Ms Christie's 19th Hercule Poirot mystery is set in 1938 where Israel and the surrounding area is still called Palestine. The story is presented in the third-person narrative. The mystery is broken up into two sections with the first part centred more on the character of Miss Sarah King; a young, intelligent, strong-willed lady sticking her nose into other people's business especially the highly dysfunctional Boynton family. Surprisingly, this 1938 lady exudes a feminist mindset in a time when most women were in more subservient positions. In fact, the Lady Westholme and the odious Mrs Boynton are also very strong-willed female characters. The author presents a large cast of suspects. There are ten people who all could plausibly be the murderer of the nasty ole bat, Mrs Boynton.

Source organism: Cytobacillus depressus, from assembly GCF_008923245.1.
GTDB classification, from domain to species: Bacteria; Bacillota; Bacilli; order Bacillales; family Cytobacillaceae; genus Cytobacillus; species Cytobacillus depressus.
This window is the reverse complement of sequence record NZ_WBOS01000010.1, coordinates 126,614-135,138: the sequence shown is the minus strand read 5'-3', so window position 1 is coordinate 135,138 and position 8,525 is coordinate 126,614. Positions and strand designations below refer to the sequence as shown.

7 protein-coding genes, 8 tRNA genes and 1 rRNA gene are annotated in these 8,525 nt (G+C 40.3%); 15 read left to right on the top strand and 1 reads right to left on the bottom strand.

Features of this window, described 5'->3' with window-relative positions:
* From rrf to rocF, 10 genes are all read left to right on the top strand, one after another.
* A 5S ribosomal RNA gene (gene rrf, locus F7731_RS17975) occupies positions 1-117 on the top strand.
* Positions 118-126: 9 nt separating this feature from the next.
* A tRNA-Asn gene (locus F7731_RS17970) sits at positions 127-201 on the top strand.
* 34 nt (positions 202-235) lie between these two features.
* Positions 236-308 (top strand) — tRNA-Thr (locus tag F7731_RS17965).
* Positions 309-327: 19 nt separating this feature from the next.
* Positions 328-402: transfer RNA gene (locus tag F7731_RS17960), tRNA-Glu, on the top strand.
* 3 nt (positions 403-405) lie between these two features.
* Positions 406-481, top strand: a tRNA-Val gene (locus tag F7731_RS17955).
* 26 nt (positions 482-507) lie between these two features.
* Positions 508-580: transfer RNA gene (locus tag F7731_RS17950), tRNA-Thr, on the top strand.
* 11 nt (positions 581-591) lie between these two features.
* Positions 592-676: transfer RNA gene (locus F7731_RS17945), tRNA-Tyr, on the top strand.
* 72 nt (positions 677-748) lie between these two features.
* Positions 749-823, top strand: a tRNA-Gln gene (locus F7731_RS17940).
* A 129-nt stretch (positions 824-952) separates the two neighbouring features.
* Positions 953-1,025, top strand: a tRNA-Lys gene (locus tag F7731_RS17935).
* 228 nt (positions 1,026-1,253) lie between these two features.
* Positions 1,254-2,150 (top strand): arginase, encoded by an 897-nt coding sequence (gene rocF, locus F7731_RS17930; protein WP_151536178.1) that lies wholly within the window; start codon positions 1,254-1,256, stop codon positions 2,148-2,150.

Hercule Poirot only takes centre stage almost halfway into the story. As usual, the colourful eccentric Belgian uses his grey cells to solve the mystery and kept me stumped until the very end. The only problems I had with Ms Christie's work is the ending was tied up too neatly for my tastes and writing romantic scenarios was certainly not her strength. The way in which a few characters instantly fell in love was laughable. Despite those two minor hiccups, the mystery was very entertaining and plausible. The arrogant Hercule Poirot is priceless...Continua
Sono stata sveglia fino a notte fonda per vedere come andava a finire. La buona vecchia Agatha non delude mai!
I have to remark this book, absolutely... the first and only time in which I recognized a clue disguised in the book by aunt Agatha!
Clue that allowed me to understand who were the murderer; then, naturally, I couldn't either clearly reconstruct the motive nor the correct modality of the murder!!!